Period: Mid Twentieth Century
The Larger Case: Depth: 8 inches, Width: 10.5 inches, Height: 10 inches
The Smaller Case: Depth: 8.5 inches, Width: 8.5 inches, Height: 10 inches
Encased in perspex museum cases with carrying handles, one bat spread-eagled on a tile mount, the other perched jovially on bark.
The bats, and the naturalistic settings they reside in, are in superb condition whilst the cases remain in good general order, though with one or two scratches to the perspex and one small area of loss. Each case stands on rubber feet and has its own carrying handle. One of the cases has a museum standard label to the interior explaining the life and habitat of the pipistrelle bat. We have been informed that the chap with the lighter ears is a Natterer's (Myotis nattererii) bat and the one with the dark ears may be a Whiskered (Myotis mystacinus) or indeed a pipistrelle.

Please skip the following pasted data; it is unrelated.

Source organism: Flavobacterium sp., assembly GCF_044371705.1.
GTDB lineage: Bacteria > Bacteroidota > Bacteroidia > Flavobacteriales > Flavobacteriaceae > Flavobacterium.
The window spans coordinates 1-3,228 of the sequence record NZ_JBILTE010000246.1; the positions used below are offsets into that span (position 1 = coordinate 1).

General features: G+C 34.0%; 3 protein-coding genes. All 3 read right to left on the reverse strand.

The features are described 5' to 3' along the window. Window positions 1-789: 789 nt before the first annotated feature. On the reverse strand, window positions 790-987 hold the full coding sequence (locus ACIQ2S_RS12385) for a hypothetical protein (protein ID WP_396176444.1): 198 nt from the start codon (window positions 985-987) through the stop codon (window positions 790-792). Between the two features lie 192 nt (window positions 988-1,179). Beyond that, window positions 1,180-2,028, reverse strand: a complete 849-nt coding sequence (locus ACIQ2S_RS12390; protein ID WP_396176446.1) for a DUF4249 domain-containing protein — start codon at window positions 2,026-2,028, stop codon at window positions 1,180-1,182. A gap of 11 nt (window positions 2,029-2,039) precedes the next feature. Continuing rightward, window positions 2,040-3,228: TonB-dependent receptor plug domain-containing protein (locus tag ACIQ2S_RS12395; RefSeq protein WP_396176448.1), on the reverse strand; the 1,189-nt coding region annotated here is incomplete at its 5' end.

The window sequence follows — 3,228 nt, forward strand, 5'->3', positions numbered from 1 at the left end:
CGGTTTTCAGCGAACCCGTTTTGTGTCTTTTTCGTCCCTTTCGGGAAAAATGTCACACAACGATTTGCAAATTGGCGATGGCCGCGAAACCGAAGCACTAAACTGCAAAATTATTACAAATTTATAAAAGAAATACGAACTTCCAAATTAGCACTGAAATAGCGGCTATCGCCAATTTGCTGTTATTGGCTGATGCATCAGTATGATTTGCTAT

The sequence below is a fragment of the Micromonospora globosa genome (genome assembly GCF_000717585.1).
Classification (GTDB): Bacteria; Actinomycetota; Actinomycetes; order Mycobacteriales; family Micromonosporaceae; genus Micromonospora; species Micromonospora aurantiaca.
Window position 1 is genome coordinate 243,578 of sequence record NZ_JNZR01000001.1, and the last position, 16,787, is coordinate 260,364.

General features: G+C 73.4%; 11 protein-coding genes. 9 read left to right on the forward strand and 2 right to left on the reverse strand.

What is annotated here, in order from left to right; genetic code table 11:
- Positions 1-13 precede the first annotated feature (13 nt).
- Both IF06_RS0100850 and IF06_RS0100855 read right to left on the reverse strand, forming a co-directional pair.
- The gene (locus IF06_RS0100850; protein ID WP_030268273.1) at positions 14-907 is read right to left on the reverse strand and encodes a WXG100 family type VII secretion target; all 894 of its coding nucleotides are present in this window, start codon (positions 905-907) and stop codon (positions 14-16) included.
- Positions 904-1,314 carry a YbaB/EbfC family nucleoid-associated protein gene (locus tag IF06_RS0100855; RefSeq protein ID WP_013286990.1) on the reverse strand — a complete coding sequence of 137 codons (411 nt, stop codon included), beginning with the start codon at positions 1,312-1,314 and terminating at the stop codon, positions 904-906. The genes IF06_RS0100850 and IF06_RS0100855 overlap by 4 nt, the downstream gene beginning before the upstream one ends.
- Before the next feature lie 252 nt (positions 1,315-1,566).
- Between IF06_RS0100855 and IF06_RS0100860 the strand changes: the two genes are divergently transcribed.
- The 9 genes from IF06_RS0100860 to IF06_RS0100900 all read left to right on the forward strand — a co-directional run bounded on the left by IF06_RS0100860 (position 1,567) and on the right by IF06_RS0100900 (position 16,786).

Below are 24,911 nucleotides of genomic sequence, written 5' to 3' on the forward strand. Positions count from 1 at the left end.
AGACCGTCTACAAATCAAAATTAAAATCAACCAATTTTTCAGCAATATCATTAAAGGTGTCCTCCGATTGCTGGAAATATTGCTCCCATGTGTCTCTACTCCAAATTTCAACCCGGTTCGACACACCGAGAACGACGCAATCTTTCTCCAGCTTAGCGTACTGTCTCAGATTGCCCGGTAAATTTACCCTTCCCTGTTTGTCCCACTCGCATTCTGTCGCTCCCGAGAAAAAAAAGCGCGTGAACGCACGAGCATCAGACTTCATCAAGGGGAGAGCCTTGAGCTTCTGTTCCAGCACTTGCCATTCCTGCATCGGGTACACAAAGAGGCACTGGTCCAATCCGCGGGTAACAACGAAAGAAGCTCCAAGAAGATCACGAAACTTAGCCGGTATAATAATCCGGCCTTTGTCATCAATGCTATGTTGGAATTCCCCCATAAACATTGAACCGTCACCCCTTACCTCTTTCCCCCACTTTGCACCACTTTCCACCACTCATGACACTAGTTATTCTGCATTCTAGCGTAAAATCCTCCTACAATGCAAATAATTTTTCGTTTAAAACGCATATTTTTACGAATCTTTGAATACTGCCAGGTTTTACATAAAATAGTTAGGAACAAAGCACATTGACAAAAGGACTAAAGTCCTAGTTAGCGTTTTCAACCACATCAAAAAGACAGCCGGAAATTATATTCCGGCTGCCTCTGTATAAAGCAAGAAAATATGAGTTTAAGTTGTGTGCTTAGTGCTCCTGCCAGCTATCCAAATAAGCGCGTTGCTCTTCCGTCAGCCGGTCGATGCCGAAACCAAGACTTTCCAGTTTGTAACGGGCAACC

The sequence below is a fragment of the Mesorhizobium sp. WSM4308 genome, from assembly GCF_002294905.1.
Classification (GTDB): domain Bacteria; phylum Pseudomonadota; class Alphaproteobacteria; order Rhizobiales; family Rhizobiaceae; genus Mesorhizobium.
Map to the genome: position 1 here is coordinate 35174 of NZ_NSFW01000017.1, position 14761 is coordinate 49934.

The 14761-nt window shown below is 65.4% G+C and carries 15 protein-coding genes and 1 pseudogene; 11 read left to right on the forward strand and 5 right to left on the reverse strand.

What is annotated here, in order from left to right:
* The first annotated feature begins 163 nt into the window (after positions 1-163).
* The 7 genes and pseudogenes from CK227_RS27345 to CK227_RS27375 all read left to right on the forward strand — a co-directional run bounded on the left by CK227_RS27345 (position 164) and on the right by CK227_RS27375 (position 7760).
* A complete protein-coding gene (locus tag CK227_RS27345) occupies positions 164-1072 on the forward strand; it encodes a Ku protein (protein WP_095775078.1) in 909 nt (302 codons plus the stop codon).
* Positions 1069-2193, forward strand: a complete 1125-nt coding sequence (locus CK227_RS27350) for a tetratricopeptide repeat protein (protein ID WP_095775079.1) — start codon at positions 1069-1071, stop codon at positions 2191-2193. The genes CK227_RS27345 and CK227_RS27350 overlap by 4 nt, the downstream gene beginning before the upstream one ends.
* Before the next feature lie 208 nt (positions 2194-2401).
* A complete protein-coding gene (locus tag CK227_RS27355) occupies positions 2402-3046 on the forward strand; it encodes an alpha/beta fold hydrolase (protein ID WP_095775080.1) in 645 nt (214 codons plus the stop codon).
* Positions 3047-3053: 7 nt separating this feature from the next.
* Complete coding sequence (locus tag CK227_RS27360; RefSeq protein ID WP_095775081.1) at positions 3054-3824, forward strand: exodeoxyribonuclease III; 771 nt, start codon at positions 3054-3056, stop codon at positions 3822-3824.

Beatrice and Benedict were the bats to be seen with about town, heroes in love, life and laughter. The couple renewed their vows every year and it was safe to say that they were a couple very much in love. Beatrice may have been a beautiful supermodel, but she claimed in 1945 that she and her sporty husband were just your average, every day couple, telling friends all about their “normal-ness.”…“I mean we’re a normal couple too,” she shared. “We eat and exercise just like everybody else. Benedict ate three thousand insects last night!”
And so it is that we find these tiny love-birds, or bats, now preserved in the afterlife; a truly rare example of preserved celebrity Pipistrellus pipistrellus taxidermy.